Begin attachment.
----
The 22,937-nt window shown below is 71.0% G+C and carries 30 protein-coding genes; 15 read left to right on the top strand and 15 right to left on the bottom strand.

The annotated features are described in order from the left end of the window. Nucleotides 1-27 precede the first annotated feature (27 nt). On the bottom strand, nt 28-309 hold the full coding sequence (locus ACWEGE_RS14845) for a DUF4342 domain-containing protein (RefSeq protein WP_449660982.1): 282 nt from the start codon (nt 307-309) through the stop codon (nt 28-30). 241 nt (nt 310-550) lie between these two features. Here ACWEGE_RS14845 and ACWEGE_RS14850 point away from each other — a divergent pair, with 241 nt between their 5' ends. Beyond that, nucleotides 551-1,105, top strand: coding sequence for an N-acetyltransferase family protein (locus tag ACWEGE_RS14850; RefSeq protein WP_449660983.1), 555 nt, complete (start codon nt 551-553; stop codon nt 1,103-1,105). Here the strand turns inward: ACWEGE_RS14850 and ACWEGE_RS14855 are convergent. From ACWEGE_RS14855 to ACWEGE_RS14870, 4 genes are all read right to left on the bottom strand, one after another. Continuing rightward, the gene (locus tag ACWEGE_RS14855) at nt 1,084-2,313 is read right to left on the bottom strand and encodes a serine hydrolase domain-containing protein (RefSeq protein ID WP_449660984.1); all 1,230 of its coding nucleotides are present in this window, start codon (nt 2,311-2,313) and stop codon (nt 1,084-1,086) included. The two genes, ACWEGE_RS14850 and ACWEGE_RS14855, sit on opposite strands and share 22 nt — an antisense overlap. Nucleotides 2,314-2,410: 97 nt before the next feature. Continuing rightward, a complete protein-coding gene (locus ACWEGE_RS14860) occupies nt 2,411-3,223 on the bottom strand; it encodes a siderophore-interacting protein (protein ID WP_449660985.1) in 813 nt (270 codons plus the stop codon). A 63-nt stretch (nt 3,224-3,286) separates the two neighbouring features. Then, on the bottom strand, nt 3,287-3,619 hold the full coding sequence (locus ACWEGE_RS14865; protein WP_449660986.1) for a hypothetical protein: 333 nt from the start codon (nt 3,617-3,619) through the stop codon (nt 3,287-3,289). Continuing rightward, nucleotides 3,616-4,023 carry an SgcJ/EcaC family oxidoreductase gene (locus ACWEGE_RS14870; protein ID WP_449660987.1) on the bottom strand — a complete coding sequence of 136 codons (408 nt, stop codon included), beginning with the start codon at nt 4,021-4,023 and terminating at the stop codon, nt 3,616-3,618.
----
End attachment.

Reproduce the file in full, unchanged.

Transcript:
The 22,937-nt window shown below is 71.0% G+C and carries 30 protein-coding genes; 15 read left to right on the top strand and 15 right to left on the bottom strand.

The annotated features are described in order from the left end of the window. Nucleotides 1-27 precede the first annotated feature (27 nt). On the bottom strand, nt 28-309 hold the full coding sequence (locus ACWEGE_RS14845) for a DUF4342 domain-containing protein (RefSeq protein WP_449660982.1): 282 nt from the start codon (nt 307-309) through the stop codon (nt 28-30). 241 nt (nt 310-550) lie between these two features. Here ACWEGE_RS14845 and ACWEGE_RS14850 point away from each other — a divergent pair, with 241 nt between their 5' ends. Beyond that, nucleotides 551-1,105, top strand: coding sequence for an N-acetyltransferase family protein (locus tag ACWEGE_RS14850; RefSeq protein WP_449660983.1), 555 nt, complete (start codon nt 551-553; stop codon nt 1,103-1,105). Here the strand turns inward: ACWEGE_RS14850 and ACWEGE_RS14855 are convergent. From ACWEGE_RS14855 to ACWEGE_RS14870, 4 genes are all read right to left on the bottom strand, one after another. Continuing rightward, the gene (locus tag ACWEGE_RS14855) at nt 1,084-2,313 is read right to left on the bottom strand and encodes a serine hydrolase domain-containing protein (RefSeq protein ID WP_449660984.1); all 1,230 of its coding nucleotides are present in this window, start codon (nt 2,311-2,313) and stop codon (nt 1,084-1,086) included. The two genes, ACWEGE_RS14850 and ACWEGE_RS14855, sit on opposite strands and share 22 nt — an antisense overlap. Nucleotides 2,314-2,410: 97 nt before the next feature. Continuing rightward, a complete protein-coding gene (locus ACWEGE_RS14860) occupies nt 2,411-3,223 on the bottom strand; it encodes a siderophore-interacting protein (protein ID WP_449660985.1) in 813 nt (270 codons plus the stop codon). A 63-nt stretch (nt 3,224-3,286) separates the two neighbouring features. Then, on the bottom strand, nt 3,287-3,619 hold the full coding sequence (locus ACWEGE_RS14865; protein WP_449660986.1) for a hypothetical protein: 333 nt from the start codon (nt 3,617-3,619) through the stop codon (nt 3,287-3,289). Continuing rightward, nucleotides 3,616-4,023 carry an SgcJ/EcaC family oxidoreductase gene (locus ACWEGE_RS14870; protein ID WP_449660987.1) on the bottom strand — a complete coding sequence of 136 codons (408 nt, stop codon included), beginning with the start codon at nt 4,021-4,023 and terminating at the stop codon, nt 3,616-3,618.